Had a brief trip for a wedding in Gig Harbor and added on a few days to see friends in Seattle - I didn't get much of a chance to research beforehand, but luckily the Seattle board had some great, active visitor threads going (hi greyelf!).
For a visitor from the Bay Area, I think it's worth it to seek out berries, rabbit, and morels, all of which are more plentiful, cheaper, and better in Washington. Breads, pastries and cheeses were great too, and fun to compare with hometown favorites.
Favorite dishes/foodstuffs are marked with asterisks (*)
Gig Harbor - since we were here for a wedding, our priority was convenience, not chowhounding, but we still did pretty well.
Susanne's bakery - *marionberry pie was excellent. Juicy flavorful berries, not too sweet, good buttery crust
Anthony's - I actually didn't realize this was a chain until I saw one at the airport. Best dishes were clam chowder, cedar planked Copper River salmon, and berry desserts. Best strategy was to choose the simplest sounding dishes, anything that seemed too ambitious fell flat (tuna tartare with avocado had weirdly sweet/sesame dressing, etc, one of the fish dishes had an odd berry compote that marred the otherwise well-cooked fish)
Devoted Kiss Cafe - serviceable for a high-calorie brunch the day of the wedding.
Gig harbor farmer's market - more crafty stuff than produce, but we did enjoy the Townsend Creamery stand and bought a small round of *Seastack (excellent, earthy, kind of melty kind of chalky veg ash coated cow cheese).
Local 360 - on my last trip to Seattle 2+ years ago, Local 360 was our runaway favorite. I went back for brunch - unfortunately, the chicken fried steak was tougher and thicker than I'd remembered, and I didn't love the vinegary gravy (my notes from last visit described it as more mushroomy). Biscuit was excellent. Cheesy grits were very good, and rabbit pot pie, while tasty, bordered on chowder in texture, with a lot of gravy and tiny bits of rabbit. Service was friendly and efficient (Yelp reviews seem to suggest the contrary).
*Stoneburner* - asterisking the whole damn thing. I loved this place. I wouldn't have known about it except for a few wildly positive one-liners on Chowhound - I'm really surprised it doesn't show up on more Best Of lists (I'd also glanced through a few other sites, including Eater 38). There's a (recently closed) restaurant in SF called Incanto that I loved - the chef described the cuisine as Italian, if California were a province of Italy, and I thought Stoneburner had the kind of food you'd see if Washington were a province of Italy.
* Black bucatini- garlic, bottarga, chili - I was crazy for this dish. Great texture, nice heat, great flavor.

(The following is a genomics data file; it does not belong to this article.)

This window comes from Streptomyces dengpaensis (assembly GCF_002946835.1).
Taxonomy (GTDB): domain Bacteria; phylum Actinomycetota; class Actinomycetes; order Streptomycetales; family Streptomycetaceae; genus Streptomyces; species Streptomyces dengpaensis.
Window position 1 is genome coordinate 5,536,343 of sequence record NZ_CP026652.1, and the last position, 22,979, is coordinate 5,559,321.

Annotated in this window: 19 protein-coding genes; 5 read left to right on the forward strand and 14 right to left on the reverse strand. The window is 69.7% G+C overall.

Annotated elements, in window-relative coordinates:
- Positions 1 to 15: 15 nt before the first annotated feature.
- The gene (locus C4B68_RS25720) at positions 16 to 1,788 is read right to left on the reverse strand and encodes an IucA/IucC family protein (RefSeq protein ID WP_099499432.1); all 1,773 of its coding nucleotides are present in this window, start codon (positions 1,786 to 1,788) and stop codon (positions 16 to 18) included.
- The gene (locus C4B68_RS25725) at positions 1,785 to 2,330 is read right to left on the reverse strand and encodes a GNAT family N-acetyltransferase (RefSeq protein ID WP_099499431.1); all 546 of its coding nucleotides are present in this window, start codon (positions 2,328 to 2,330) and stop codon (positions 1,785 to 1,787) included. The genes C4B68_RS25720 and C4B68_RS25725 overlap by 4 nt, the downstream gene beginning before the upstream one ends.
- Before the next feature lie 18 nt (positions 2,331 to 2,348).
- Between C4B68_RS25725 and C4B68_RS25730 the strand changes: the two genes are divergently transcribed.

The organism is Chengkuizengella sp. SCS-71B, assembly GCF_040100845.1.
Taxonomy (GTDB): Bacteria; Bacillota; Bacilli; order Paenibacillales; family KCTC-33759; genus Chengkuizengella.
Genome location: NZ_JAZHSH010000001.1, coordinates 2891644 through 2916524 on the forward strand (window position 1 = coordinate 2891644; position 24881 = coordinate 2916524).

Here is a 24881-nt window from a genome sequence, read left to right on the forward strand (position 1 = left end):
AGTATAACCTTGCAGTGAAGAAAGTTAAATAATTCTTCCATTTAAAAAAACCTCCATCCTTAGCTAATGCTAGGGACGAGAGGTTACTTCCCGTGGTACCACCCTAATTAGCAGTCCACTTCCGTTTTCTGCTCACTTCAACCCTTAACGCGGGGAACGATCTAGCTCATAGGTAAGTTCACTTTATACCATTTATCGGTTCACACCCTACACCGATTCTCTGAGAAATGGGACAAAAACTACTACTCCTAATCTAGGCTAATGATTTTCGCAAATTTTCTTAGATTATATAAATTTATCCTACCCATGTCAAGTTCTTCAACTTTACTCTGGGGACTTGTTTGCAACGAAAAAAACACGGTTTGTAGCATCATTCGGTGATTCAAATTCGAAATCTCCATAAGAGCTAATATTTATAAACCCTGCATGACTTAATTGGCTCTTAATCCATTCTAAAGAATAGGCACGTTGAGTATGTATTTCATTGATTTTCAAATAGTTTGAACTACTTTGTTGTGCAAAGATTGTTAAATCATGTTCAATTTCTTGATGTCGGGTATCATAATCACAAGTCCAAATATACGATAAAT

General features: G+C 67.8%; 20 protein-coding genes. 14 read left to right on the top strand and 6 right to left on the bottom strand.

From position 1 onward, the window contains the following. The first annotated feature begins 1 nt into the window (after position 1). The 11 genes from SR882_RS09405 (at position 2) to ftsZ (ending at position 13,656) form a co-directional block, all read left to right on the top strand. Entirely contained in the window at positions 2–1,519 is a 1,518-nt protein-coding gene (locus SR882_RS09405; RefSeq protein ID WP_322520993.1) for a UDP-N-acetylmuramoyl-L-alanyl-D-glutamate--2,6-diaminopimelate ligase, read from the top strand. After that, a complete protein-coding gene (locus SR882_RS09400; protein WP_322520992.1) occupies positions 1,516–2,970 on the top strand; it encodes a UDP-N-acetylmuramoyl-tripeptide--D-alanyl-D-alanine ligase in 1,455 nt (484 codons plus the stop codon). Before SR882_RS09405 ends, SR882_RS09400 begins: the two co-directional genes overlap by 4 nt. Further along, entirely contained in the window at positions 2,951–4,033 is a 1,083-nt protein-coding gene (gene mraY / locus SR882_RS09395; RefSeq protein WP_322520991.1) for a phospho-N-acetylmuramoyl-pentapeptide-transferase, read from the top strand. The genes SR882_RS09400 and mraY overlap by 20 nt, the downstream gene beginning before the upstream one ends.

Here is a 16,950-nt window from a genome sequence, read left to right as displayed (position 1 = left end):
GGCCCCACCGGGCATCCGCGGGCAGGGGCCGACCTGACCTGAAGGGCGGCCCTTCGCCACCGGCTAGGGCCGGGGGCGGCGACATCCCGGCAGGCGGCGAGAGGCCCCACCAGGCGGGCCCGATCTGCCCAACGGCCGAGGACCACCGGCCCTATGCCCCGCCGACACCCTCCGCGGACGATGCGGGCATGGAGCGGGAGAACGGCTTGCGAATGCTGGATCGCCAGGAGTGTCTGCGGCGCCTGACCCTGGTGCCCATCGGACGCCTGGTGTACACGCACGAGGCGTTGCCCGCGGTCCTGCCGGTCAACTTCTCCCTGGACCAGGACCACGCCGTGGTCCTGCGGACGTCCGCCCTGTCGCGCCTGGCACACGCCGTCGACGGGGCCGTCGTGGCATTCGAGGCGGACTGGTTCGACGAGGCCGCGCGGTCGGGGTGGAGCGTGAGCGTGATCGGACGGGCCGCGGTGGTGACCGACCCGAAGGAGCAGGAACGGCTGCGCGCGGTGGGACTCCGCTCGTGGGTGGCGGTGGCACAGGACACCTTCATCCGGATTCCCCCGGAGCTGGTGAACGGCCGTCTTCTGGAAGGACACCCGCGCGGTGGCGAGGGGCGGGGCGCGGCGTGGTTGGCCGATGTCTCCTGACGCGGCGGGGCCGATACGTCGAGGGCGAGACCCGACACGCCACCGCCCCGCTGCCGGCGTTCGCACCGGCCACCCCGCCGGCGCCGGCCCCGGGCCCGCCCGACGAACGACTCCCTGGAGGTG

* Ricotta cavatelli, chanterelle, parsley and fennel top pesto. Again, perfect pasta texture, great flavor
* Pizza with fonduta, potato, morels - ultra thin crisp crust, not usually my preferred type (I like a bit of flexibility and chew), but for this pizza - paper thin slices of potato, a generous scattering of morels, and melted cheese poured tabletop - it was perfect. Morels are crazy expensive in the Bay Area, and it blew my mind that you would find them at a mid-range restaurant.
Grilled turnips, fava bean and cilantro pasata, charred leek vinaigrette
Roast cauliflower, pistachio, calabrian chili oil, golden raisin agrodolce - both veg dishes were well executed and complemented our carby selections well
Honey semifreddo - refreshingly light, topped with shards of burnt sugar "honeycomb"
With tax and tip, it was $34 pp. To be fair, we weren't drinking much, but it was still an unbelievable deal.
*Cherry galette - one of the best tarts I've ever had. Perfect juicy glazed cherries, great crust.
Double baked chocolate and almond croissants - giant craggy burnished croissants filled with marzipan and/or chocolate, similar in style to Tartine's in SF, which I enjoy
Kringle - I brought a selection of pastries to a friend who's ethnically Danish, and she loved the kringle in particular
*Coconut Cream Pie bites - these were great. I don't even particularly care for coconut cream pie. Again, fantastic flaky pastry - I don't think I had a single bad crust the whole time I was here.
Strawberry eclair - Dahlia's goodies tend to run towards homey American with a streak of hippie - the presence of a vegan carrot almond oat cake would usually send me screaming the other way - but the eclair looked so good I had to try it. I was very impressed with the light, tender choux pastry.
Donuts fried to order - these little beignets were good (and came with little cups of vanilla cream and excellent cherry preserves) but I think dessert beignets have been so trendy in the Bay Area for the past few years I probably would not have ordered these if I had known they were beignets.
In Melrose Market:
Sitka and Spruce - I was only able to get here for lunch, and had a fairly simple dish of potato, morels and egg. It was good, but there were definitely dishes on the dinner menu that looked a lot more interesting to me.
Rain Shadow Meats
* rabbit and pork belly terrine - loved this
The Calf & Kid - I tried a number of local cheeses and loved the raw goat *Wonderland. Also enjoyed Willapa Hills Big Boy Blue, Iris Red (raw sheep), and Boont Corners Reserve (a California goat and sheep), but it was the Mountain Lodge Farm's Wonderland that stood out. I had to choose between the Macrina baguette sold at Calf and Kid, and the Columbus Bakery one sold at Sitka and Spruce, and went with the Macrina because the Columbus was too big for three of us to share. The Macrina loaf was a slightly sour, rustic type that I favor, and rounded out the little picnic I'd collected at Melrose Market.